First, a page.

When the laser beam is emitted from the one end surface of the micro lens in the manner as mentioned in the above, the laser beam is focused on the other end surface, i.e., in the layer of superior laser beam absorbency, into which the Ag ions are diffused. Then, the energy of the laser beam exceeds a threshold value sufficient for causing fusion, evaporation or ablation to remove some of the glass material under the condition of being focused, thereby forming a bore or bores.

Explaining the above processes on the basis of FIG. 4, first of all, as shown in FIG. 4(a), the laser beam is irradiated from the one end surface of the micro lens. Then, as shown in FIG. 4(b), the silver (Ag ions) on the surface of the glass where the concentration of the silver ion is at the maximum value reduces to a colloid (amicrons or ultra fine particles of Ag) further below the surface. The colloid absorbs the laser beam energy, as shown in FIG. 4(c), causing fusion, evaporation or ablation, and thereby the glass on the surface portion is removed. Further, when the surface portion of the glass is removed, then the same phenomena occur sequentially in the sub-layers thereof, and finally the bores are formed as shown in FIG. 4(d). The size of the bore, which is measured by a laser interference microscope, is found to be about 20 μm in diameter and about 6 μm in depth.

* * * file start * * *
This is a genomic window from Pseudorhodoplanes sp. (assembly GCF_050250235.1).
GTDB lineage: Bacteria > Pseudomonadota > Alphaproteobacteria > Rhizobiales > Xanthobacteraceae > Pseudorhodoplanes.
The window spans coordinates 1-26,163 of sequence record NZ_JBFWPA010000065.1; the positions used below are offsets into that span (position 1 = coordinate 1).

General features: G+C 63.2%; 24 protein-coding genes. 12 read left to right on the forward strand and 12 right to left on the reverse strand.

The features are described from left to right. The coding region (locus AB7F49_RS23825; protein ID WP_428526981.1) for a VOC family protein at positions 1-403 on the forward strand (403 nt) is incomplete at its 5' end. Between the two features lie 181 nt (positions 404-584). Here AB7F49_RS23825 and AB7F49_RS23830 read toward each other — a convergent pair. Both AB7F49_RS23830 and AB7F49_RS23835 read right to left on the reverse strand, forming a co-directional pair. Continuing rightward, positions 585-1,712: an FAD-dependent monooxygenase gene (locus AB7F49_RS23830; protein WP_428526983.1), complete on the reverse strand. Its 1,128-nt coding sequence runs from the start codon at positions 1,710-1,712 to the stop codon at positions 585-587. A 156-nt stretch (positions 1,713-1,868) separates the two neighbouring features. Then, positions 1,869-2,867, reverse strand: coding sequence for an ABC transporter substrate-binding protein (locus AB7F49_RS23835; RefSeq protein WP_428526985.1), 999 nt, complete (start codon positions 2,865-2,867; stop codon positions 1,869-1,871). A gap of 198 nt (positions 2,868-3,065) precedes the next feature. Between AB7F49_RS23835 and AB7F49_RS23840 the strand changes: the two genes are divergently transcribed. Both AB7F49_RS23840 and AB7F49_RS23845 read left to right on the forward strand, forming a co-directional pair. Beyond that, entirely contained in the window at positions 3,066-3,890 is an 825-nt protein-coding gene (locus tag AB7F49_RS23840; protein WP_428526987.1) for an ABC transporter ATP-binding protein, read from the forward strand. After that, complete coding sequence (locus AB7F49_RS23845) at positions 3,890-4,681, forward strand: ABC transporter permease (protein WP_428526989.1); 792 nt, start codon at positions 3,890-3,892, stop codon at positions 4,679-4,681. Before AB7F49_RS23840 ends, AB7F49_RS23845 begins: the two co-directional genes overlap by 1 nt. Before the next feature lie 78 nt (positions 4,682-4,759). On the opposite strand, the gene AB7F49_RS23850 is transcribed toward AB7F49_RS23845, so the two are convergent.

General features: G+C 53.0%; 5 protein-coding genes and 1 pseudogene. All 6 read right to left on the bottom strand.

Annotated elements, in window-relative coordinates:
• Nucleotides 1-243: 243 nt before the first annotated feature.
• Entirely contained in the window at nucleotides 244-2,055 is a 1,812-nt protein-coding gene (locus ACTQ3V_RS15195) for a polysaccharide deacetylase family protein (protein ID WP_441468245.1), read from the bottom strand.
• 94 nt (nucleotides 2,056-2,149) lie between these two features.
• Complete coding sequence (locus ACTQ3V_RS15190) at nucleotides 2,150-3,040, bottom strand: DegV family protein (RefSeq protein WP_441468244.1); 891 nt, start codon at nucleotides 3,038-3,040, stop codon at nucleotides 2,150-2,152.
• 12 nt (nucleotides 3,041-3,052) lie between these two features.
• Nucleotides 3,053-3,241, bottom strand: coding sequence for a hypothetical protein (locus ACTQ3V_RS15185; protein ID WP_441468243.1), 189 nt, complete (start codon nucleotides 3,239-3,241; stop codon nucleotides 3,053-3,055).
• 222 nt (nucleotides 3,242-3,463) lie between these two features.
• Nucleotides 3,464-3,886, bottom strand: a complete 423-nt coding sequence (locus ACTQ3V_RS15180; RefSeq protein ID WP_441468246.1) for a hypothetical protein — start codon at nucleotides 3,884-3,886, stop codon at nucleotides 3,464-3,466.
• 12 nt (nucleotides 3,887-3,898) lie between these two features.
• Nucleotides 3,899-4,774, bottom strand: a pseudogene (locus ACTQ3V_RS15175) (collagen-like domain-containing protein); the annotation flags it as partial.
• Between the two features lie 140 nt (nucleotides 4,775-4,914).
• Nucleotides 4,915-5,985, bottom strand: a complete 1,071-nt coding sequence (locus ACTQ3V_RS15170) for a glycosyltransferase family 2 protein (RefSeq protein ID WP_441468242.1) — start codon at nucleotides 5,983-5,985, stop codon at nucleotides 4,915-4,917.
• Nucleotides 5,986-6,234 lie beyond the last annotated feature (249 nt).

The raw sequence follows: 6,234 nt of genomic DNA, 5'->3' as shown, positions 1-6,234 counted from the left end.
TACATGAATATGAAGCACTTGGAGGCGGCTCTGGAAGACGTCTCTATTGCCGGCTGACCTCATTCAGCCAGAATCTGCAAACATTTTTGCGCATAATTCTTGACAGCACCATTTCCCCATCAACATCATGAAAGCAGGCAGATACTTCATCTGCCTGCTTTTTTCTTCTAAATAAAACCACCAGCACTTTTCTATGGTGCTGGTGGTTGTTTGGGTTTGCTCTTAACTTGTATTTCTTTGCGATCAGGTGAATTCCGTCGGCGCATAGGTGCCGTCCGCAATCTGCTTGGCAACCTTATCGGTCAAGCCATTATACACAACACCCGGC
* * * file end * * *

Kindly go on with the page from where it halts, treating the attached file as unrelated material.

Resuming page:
The size mentioned above of the bore is ideal for insertion of the optical fiber, and when transmitting the laser beam from the optical fiber side, as shown in FIG. 5, light (almost collimated in parallel) is emitted from the micro lens.

Embodiment 2

As a micro lens there is prepared a substrate which has a thickness of 1 mm and on a one side surface thereof, there are formed lens portions, the focal length of which is about 1 mm, and on the other side surface, there are formed a plurality of bores in accordance with the steps shown in FIGS. 7(a) through (d).

However, as shown in FIG. 8(a) or FIG. 8(b), as the micro lens, there can be used a micro lens in which the lens portions are formed inside of the substrate or on which another substrate is adhered onto the surface forming the lens portions.